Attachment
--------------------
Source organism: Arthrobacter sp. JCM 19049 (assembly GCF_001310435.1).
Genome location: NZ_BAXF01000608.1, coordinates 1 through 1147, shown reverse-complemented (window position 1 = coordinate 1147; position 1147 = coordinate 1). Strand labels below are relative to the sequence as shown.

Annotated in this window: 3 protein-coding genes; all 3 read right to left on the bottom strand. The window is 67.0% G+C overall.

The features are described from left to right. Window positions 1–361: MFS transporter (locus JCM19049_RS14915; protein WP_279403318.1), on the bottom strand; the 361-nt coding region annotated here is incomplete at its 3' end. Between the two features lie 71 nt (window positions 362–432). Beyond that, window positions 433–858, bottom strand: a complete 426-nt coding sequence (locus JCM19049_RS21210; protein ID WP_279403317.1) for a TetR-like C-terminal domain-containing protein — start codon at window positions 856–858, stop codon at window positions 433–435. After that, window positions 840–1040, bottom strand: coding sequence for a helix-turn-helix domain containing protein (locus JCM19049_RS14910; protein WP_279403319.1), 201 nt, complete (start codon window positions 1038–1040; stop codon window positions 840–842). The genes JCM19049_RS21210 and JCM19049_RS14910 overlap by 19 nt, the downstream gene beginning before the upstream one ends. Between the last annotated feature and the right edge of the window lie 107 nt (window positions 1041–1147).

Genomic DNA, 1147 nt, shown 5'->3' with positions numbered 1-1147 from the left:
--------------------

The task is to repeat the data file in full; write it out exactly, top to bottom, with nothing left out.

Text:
Source organism: Arthrobacter sp. JCM 19049 (assembly GCF_001310435.1).
Genome location: NZ_BAXF01000608.1, coordinates 1 through 1147, shown reverse-complemented (window position 1 = coordinate 1147; position 1147 = coordinate 1). Strand labels below are relative to the sequence as shown.

Annotated in this window: 3 protein-coding genes; all 3 read right to left on the bottom strand. The window is 67.0% G+C overall.

The features are described from left to right. Window positions 1–361: MFS transporter (locus JCM19049_RS14915; protein WP_279403318.1), on the bottom strand; the 361-nt coding region annotated here is incomplete at its 3' end. Between the two features lie 71 nt (window positions 362–432). Beyond that, window positions 433–858, bottom strand: a complete 426-nt coding sequence (locus JCM19049_RS21210; protein ID WP_279403317.1) for a TetR-like C-terminal domain-containing protein — start codon at window positions 856–858, stop codon at window positions 433–435. After that, window positions 840–1040, bottom strand: coding sequence for a helix-turn-helix domain containing protein (locus JCM19049_RS14910; protein WP_279403319.1), 201 nt, complete (start codon window positions 1038–1040; stop codon window positions 840–842). The genes JCM19049_RS21210 and JCM19049_RS14910 overlap by 19 nt, the downstream gene beginning before the upstream one ends. Between the last annotated feature and the right edge of the window lie 107 nt (window positions 1041–1147).

Genomic DNA, 1147 nt, shown 5'->3' with positions numbered 1-1147 from the left: